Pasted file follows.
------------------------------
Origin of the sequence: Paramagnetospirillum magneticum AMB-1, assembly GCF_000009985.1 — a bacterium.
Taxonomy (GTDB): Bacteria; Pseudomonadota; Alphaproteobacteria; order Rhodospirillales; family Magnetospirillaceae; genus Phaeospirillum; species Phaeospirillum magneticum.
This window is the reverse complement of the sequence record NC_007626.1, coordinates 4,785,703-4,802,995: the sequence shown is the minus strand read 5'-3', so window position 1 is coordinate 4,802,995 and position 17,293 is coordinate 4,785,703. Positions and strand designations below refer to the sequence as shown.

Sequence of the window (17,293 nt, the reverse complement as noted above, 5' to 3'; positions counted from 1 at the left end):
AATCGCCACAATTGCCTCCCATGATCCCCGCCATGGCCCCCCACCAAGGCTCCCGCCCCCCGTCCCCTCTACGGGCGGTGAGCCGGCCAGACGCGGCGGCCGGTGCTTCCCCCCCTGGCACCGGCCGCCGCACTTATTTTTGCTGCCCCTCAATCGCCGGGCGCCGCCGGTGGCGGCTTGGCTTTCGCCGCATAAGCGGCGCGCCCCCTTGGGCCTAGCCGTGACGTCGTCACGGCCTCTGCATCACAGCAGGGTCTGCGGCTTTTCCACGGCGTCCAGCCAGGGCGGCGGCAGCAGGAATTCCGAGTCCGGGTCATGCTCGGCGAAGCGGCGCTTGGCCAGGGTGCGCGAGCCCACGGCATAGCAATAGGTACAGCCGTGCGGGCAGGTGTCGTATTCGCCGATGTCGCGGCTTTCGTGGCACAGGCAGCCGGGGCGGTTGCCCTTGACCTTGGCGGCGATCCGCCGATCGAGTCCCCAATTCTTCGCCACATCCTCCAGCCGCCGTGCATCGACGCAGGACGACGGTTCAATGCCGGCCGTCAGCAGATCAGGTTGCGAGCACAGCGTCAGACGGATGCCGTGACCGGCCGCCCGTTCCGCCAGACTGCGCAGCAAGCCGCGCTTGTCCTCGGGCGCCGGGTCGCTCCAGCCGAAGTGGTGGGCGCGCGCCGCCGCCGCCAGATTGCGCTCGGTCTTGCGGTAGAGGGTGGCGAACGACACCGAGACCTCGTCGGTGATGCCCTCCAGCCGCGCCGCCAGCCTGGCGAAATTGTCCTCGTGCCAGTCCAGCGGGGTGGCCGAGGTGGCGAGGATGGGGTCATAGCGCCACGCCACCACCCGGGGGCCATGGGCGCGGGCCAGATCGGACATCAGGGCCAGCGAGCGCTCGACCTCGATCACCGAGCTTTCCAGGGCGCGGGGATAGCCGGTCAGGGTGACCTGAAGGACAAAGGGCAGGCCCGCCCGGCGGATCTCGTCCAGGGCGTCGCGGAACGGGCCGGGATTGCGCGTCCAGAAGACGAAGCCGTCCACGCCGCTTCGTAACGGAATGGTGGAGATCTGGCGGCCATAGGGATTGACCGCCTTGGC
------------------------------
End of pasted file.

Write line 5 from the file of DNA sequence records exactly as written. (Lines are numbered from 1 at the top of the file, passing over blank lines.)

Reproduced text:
AATCGCCACAATTGCCTCCCATGATCCCCGCCATGGCCCCCCACCAAGGCTCCCGCCCCCCGTCCCCTCTACGGGCGGTGAGCCGGCCAGACGCGGCGGCCGGTGCTTCCCCCCCTGGCACCGGCCGCCGCACTTATTTTTGCTGCCCCTCAATCGCCGGGCGCCGCCGGTGGCGGCTTGGCTTTCGCCGCATAAGCGGCGCGCCCCCTTGGGCCTAGCCGTGACGTCGTCACGGCCTCTGCATCACAGCAGGGTCTGCGGCTTTTCCACGGCGTCCAGCCAGGGCGGCGGCAGCAGGAATTCCGAGTCCGGGTCATGCTCGGCGAAGCGGCGCTTGGCCAGGGTGCGCGAGCCCACGGCATAGCAATAGGTACAGCCGTGCGGGCAGGTGTCGTATTCGCCGATGTCGCGGCTTTCGTGGCACAGGCAGCCGGGGCGGTTGCCCTTGACCTTGGCGGCGATCCGCCGATCGAGTCCCCAATTCTTCGCCACATCCTCCAGCCGCCGTGCATCGACGCAGGACGACGGTTCAATGCCGGCCGTCAGCAGATCAGGTTGCGAGCACAGCGTCAGACGGATGCCGTGACCGGCCGCCCGTTCCGCCAGACTGCGCAGCAAGCCGCGCTTGTCCTCGGGCGCCGGGTCGCTCCAGCCGAAGTGGTGGGCGCGCGCCGCCGCCGCCAGATTGCGCTCGGTCTTGCGGTAGAGGGTGGCGAACGACACCGAGACCTCGTCGGTGATGCCCTCCAGCCGCGCCGCCAGCCTGGCGAAATTGTCCTCGTGCCAGTCCAGCGGGGTGGCCGAGGTGGCGAGGATGGGGTCATAGCGCCACGCCACCACCCGGGGGCCATGGGCGCGGGCCAGATCGGACATCAGGGCCAGCGAGCGCTCGACCTCGATCACCGAGCTTTCCAGGGCGCGGGGATAGCCGGTCAGGGTGACCTGAAGGACAAAGGGCAGGCCCGCCCGGCGGATCTCGTCCAGGGCGTCGCGGAACGGGCCGGGATTGCGCGTCCAGAAGACGAAGCCGTCCACGCCGCTTCGTAACGGAATGGTGGAGATCTGGCGGCCATAGGGATTGACCGCCTTGGC